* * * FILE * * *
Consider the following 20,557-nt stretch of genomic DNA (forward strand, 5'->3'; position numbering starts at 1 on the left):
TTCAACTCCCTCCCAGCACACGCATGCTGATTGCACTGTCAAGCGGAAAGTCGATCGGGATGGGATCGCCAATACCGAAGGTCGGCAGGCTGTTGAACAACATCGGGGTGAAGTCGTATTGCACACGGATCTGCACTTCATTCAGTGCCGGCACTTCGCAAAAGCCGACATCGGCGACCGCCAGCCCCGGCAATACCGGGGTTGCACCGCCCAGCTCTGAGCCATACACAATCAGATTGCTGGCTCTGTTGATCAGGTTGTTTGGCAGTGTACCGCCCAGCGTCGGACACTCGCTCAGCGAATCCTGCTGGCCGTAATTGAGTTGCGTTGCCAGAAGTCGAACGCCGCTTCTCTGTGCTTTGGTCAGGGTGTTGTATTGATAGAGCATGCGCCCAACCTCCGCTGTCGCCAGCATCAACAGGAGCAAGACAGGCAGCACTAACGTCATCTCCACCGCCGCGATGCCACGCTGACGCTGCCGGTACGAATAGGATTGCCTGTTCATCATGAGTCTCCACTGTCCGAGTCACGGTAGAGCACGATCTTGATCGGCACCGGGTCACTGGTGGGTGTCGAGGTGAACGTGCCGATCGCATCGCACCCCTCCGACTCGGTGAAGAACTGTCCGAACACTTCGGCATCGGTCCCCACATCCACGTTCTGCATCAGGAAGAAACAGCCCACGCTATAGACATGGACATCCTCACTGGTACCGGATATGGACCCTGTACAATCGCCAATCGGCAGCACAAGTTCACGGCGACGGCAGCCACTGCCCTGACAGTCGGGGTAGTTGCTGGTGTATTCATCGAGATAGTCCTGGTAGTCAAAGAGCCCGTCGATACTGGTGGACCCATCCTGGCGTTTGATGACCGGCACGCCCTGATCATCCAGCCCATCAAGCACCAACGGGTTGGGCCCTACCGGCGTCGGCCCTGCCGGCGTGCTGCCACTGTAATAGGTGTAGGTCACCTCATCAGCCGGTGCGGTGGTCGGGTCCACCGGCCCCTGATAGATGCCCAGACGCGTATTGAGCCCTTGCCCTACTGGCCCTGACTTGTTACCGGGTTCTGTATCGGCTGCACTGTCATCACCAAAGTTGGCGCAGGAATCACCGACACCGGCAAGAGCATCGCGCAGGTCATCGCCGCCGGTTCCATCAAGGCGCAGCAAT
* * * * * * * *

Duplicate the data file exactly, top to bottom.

Consider the following 20,557-nt stretch of genomic DNA (forward strand, 5'->3'; position numbering starts at 1 on the left):
TTCAACTCCCTCCCAGCACACGCATGCTGATTGCACTGTCAAGCGGAAAGTCGATCGGGATGGGATCGCCAATACCGAAGGTCGGCAGGCTGTTGAACAACATCGGGGTGAAGTCGTATTGCACACGGATCTGCACTTCATTCAGTGCCGGCACTTCGCAAAAGCCGACATCGGCGACCGCCAGCCCCGGCAATACCGGGGTTGCACCGCCCAGCTCTGAGCCATACACAATCAGATTGCTGGCTCTGTTGATCAGGTTGTTTGGCAGTGTACCGCCCAGCGTCGGACACTCGCTCAGCGAATCCTGCTGGCCGTAATTGAGTTGCGTTGCCAGAAGTCGAACGCCGCTTCTCTGTGCTTTGGTCAGGGTGTTGTATTGATAGAGCATGCGCCCAACCTCCGCTGTCGCCAGCATCAACAGGAGCAAGACAGGCAGCACTAACGTCATCTCCACCGCCGCGATGCCACGCTGACGCTGCCGGTACGAATAGGATTGCCTGTTCATCATGAGTCTCCACTGTCCGAGTCACGGTAGAGCACGATCTTGATCGGCACCGGGTCACTGGTGGGTGTCGAGGTGAACGTGCCGATCGCATCGCACCCCTCCGACTCGGTGAAGAACTGTCCGAACACTTCGGCATCGGTCCCCACATCCACGTTCTGCATCAGGAAGAAACAGCCCACGCTATAGACATGGACATCCTCACTGGTACCGGATATGGACCCTGTACAATCGCCAATCGGCAGCACAAGTTCACGGCGACGGCAGCCACTGCCCTGACAGTCGGGGTAGTTGCTGGTGTATTCATCGAGATAGTCCTGGTAGTCAAAGAGCCCGTCGATACTGGTGGACCCATCCTGGCGTTTGATGACCGGCACGCCCTGATCATCCAGCCCATCAAGCACCAACGGGTTGGGCCCTACCGGCGTCGGCCCTGCCGGCGTGCTGCCACTGTAATAGGTGTAGGTCACCTCATCAGCCGGTGCGGTGGTCGGGTCCACCGGCCCCTGATAGATGCCCAGACGCGTATTGAGCCCTTGCCCTACTGGCCCTGACTTGTTACCGGGTTCTGTATCGGCTGCACTGTCATCACCAAAGTTGGCGCAGGAATCACCGACACCGGCAAGAGCATCGCGCAGGTCATCGCCGCCGGTTCCATCAAGGCGCAGCAAT